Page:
Faded US luxury brands Lincoln and Cadillac are finding a new cachet in China, a lucrative market that could help power their comeback against German and Japanese rivals back home.
Ford is banking on this momentum to steal the thunder from Volkswagen's Audi, BMW, Toyota's Lexus and Daimler's Mercedes-Benz, which dominate the US luxury market, when it unveils a new version of the iconic Lincoln Continental at the Detroit auto show Tuesday.
The Lincoln Continental, first introduced in 1939 and pulled off the market in 2002, will return to replace the luxury MKZ sedan in an updated version equipped with a six-cylinder, 3.0-liter engine, according to a concept car presented at the New York auto show early last year.
The split, winged grill will be replaced by a single, centered chrome grill. The car will be offered in front-wheel drive with an option for all-wheel drive, US automotive media have reported.
Lincoln also wants to distance itself from the pack by promoting its consumer services packaged in the "Lincoln Way" program.
"We want to tell the story of the brand," Kumar Galhotra, president of the Lincoln division, said in a phone interview.
Clearly, the company wants to capitalize on the Continental's prestigious past, when it was the vehicle of choice for US presidents from the 1960s to 1980s.
The Continental will be marketed in the United States and China this year, but not in Europe.
- Still coveted in China -
Both Lincoln and Cadillac, the premium division of General Motors, are finding their reputations still have weight in the world's largest auto market, China.
Cadillac sold 62,630 vehicles in China by the end of October, 13.3 percent up from 2014.
Lincoln, in its first full year in China, sold 11,630 vehicles in 2015 and already has a network of 33 dealerships that it plans to double by 2020.
In the United States, the two legendary brands also seem to be regaining some allure.
Sales have grown, stemming some of the bleeding inflicted by the crushing domination of the European and Japanese luxury brands over the last decade.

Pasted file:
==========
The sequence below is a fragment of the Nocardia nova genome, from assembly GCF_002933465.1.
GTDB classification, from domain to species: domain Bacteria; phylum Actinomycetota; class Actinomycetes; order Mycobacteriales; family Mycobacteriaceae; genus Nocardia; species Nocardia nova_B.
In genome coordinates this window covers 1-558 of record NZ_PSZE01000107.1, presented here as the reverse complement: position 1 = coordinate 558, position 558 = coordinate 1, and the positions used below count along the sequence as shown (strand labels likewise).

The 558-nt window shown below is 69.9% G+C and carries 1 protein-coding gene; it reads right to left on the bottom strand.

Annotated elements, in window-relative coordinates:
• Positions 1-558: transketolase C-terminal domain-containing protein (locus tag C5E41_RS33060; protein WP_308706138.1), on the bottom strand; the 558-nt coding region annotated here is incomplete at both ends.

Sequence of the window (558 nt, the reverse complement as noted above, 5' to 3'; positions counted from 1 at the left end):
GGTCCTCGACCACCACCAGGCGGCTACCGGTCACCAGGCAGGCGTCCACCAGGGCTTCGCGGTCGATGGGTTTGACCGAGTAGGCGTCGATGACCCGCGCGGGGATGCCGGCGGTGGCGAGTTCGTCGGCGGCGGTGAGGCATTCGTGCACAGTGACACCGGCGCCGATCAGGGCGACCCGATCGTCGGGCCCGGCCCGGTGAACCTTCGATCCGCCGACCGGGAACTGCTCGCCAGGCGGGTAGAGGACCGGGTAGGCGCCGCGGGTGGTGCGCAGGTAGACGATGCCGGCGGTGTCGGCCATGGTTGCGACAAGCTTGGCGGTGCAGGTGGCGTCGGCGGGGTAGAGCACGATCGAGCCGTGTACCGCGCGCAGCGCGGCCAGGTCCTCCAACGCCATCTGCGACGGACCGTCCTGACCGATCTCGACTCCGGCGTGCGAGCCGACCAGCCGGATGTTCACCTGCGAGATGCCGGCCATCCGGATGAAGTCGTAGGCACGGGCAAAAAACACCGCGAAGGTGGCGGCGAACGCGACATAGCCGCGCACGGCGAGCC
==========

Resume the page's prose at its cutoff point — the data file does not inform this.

Cadillac sold 175,267 vehicles last year, a gain of 2.6 percent from a year ago. Lincoln reported 101,227 vehicles sold, up a solid 7.1 percent, in line with the luxury market's 7.7 percent rise.
By contrast, BMW, the top luxury brand in the US market, saw sales gain last year by 1.8 percent, to 346,023 vehicles.
"Overall the luxury market is doing well," said Karl Brauer, an analyst at Kelley Blue Book.
While luxury cars represent only 10 percent of all vehicles sold in the Untied States, they generate 50 percent of profits because of their large profit margins, according to analysts.
Both Cadillac and Lincoln know they need to lure young, hip, well-heeled customers, rather than their parents. It is a challenge: in 2014, the average Cadillac customer was 59.5 years old, according to IHS Automotive.
Last year, Cadillac moved its headquarters to New York's trendy SoHo district in Manhattan, and features this new staging ground in its advertising.
Polishing its modern image, the 113-year-old brand became the first automaker to partner with New York's inaugural men's fashion week last year.
Cadillac is offering personalized models in each luxury segment, borrowing a successful tactic used by German competitors.
The brand has targeted the sale of 500,000 vehicles per year and will create eight new models by 2020.
Ford meanwhile plans on four new models and annual sales of 300,000 vehicles by the end of the decade.